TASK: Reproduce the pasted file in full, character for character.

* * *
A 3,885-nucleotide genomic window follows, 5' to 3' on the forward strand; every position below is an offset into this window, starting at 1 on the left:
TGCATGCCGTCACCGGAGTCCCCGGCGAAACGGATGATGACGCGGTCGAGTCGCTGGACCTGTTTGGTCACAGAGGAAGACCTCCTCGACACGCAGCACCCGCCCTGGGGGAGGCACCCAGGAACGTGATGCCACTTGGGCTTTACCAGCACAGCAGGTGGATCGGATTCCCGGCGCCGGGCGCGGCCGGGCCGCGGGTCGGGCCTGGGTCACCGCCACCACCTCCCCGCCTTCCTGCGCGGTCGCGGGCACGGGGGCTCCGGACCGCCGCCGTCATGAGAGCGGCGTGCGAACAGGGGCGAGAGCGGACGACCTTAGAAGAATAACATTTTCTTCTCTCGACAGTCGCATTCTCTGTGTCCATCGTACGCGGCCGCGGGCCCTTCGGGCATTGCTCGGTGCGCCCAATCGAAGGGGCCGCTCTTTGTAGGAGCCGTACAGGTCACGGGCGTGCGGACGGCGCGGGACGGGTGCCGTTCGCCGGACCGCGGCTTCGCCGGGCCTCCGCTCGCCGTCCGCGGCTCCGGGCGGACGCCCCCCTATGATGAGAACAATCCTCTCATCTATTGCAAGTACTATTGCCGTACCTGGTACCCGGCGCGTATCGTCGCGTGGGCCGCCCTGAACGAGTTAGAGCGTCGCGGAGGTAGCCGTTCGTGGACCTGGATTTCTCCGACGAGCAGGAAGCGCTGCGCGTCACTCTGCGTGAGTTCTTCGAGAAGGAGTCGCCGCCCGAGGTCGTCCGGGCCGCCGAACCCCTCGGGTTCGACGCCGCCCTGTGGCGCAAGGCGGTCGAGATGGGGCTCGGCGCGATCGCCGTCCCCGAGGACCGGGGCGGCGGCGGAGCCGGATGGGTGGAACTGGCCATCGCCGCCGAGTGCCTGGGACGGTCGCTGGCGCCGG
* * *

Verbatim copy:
A 3,885-nucleotide genomic window follows, 5' to 3' on the forward strand; every position below is an offset into this window, starting at 1 on the left:
TGCATGCCGTCACCGGAGTCCCCGGCGAAACGGATGATGACGCGGTCGAGTCGCTGGACCTGTTTGGTCACAGAGGAAGACCTCCTCGACACGCAGCACCCGCCCTGGGGGAGGCACCCAGGAACGTGATGCCACTTGGGCTTTACCAGCACAGCAGGTGGATCGGATTCCCGGCGCCGGGCGCGGCCGGGCCGCGGGTCGGGCCTGGGTCACCGCCACCACCTCCCCGCCTTCCTGCGCGGTCGCGGGCACGGGGGCTCCGGACCGCCGCCGTCATGAGAGCGGCGTGCGAACAGGGGCGAGAGCGGACGACCTTAGAAGAATAACATTTTCTTCTCTCGACAGTCGCATTCTCTGTGTCCATCGTACGCGGCCGCGGGCCCTTCGGGCATTGCTCGGTGCGCCCAATCGAAGGGGCCGCTCTTTGTAGGAGCCGTACAGGTCACGGGCGTGCGGACGGCGCGGGACGGGTGCCGTTCGCCGGACCGCGGCTTCGCCGGGCCTCCGCTCGCCGTCCGCGGCTCCGGGCGGACGCCCCCCTATGATGAGAACAATCCTCTCATCTATTGCAAGTACTATTGCCGTACCTGGTACCCGGCGCGTATCGTCGCGTGGGCCGCCCTGAACGAGTTAGAGCGTCGCGGAGGTAGCCGTTCGTGGACCTGGATTTCTCCGACGAGCAGGAAGCGCTGCGCGTCACTCTGCGTGAGTTCTTCGAGAAGGAGTCGCCGCCCGAGGTCGTCCGGGCCGCCGAACCCCTCGGGTTCGACGCCGCCCTGTGGCGCAAGGCGGTCGAGATGGGGCTCGGCGCGATCGCCGTCCCCGAGGACCGGGGCGGCGGCGGAGCCGGATGGGTGGAACTGGCCATCGCCGCCGAGTGCCTGGGACGGTCGCTGGCGCCGG